"For those of you who don't know me, I'm not wasted, but the doctor who delivered me was." So begins the standup comedy set from Maysoon Zayid: disabled comic, actor, humanitarian, and "Arab Gone Wild." This favorite icebreaker in the comedian's routine turns out to be true, illustrating her candid approach in engaging an audience lucky enough to catch "officially the most oppressed person in the world...a Palestinian Muslim with cerebral palsy."
The New Jersey–born Zayid is a groundbreaking artist who's made a name for herself internationally via acting roles, commentating on Countdown with Keith Olbermann, and her philanthropic work with Maysoon's Kids, a non-profit addressing the needs of disabled children in Palestine. But more than anything, Zayid is renowned for her trailblazing standup comedy, which has resulted in critical acclaim and the cofounding of the extremely successful New York Arab American Comedy Festival. She has the distinction of being the first person ever to perform standup in Palestine and Jordan, and (after some innocuous jokes about dirty airplanes) was issued a lifetime ban from performing in Egypt. A shy, self-conscious wallflower she is not.
Zayid's standup usually acknowledges her disability from the get-go. She was compelled to address it head-on in her act as she wanted the audience's full attention on her material, not distracted by questions about her impairment (or on incorrect assumptions that she's drunk). Interestingly, she notes that prior to doing standup, she didn't talk about her CP, but through making jokes about it became empowered by her disabled identity. She's quick to point out that her disability and comedic act have played reciprocating roles, each influencing the other, but in the list of defining identities disability comes in at #2. (Being a Jersey girl trumps all.)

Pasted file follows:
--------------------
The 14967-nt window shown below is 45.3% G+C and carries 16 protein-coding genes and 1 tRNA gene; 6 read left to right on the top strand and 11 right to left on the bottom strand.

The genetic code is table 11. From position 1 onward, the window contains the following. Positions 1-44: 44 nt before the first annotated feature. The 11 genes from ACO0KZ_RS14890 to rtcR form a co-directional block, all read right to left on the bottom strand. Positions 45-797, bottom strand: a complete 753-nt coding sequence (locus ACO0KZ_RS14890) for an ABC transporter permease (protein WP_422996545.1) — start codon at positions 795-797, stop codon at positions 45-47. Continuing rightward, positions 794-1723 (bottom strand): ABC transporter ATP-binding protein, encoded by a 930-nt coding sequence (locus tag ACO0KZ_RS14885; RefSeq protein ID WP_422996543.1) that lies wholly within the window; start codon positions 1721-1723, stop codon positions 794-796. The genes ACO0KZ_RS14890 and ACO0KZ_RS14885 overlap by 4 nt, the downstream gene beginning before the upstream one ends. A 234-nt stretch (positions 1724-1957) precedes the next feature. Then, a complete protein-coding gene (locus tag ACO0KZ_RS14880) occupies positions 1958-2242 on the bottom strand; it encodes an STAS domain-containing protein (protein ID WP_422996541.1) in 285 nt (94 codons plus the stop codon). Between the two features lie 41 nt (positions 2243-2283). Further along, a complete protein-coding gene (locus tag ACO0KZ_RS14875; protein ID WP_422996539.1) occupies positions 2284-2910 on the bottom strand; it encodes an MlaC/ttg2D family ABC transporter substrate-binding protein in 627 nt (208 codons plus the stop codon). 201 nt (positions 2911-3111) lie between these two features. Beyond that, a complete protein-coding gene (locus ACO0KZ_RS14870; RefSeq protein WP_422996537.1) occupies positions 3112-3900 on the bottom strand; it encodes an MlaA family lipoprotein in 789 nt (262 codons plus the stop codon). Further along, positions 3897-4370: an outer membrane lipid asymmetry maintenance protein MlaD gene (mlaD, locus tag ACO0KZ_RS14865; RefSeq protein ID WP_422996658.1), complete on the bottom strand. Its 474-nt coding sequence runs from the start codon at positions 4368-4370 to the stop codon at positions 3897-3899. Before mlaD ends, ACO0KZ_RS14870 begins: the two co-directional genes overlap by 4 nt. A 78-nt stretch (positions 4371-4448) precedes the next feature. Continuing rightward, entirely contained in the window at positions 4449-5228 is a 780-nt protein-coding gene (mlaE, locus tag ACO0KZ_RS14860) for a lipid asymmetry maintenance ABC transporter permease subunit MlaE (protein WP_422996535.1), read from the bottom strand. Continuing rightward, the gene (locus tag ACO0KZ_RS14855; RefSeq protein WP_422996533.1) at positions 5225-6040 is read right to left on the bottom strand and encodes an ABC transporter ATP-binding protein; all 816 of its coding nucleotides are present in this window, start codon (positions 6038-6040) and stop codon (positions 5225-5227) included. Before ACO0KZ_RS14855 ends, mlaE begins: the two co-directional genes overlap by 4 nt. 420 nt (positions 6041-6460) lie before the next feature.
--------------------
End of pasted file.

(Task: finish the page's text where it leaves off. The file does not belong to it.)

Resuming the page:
While Zayid enjoys the spotlight as a working comic, she's also utilized her platform as a public figure to draw attention to Palestinian rights and rampant Islamophobia. Frustrated by the media's portrayal of the Palestinian-Israeli conflict, she succinctly breaks it down, explaining:
The issue is bigotry and oppression. The solution is equal rights for everyone. The theory that these people can't coexist is ludicrous because they already do. The majority, yes the majority, work together, study together, hitchhike together, and even date. The only issues are those who insist on religious exclusivity and, being heavily armed, denying freedom to everyone else.
Her time in Palestine led her to establish Maysoon's Kids in 2001, a nonprofit that works with disabled Palestinian children and orphans. The organization provides tutoring, art-therapy and wellness programs; dispenses food, clothing, and eyeglasses; and has partnered with Playgrounds for Palestine to build disabled-accessible playgrounds for children in occupied territories. And to top it all off, she's now adopting a child from an orphanage in Bethlehem.
Photo credit Maysoon Zayid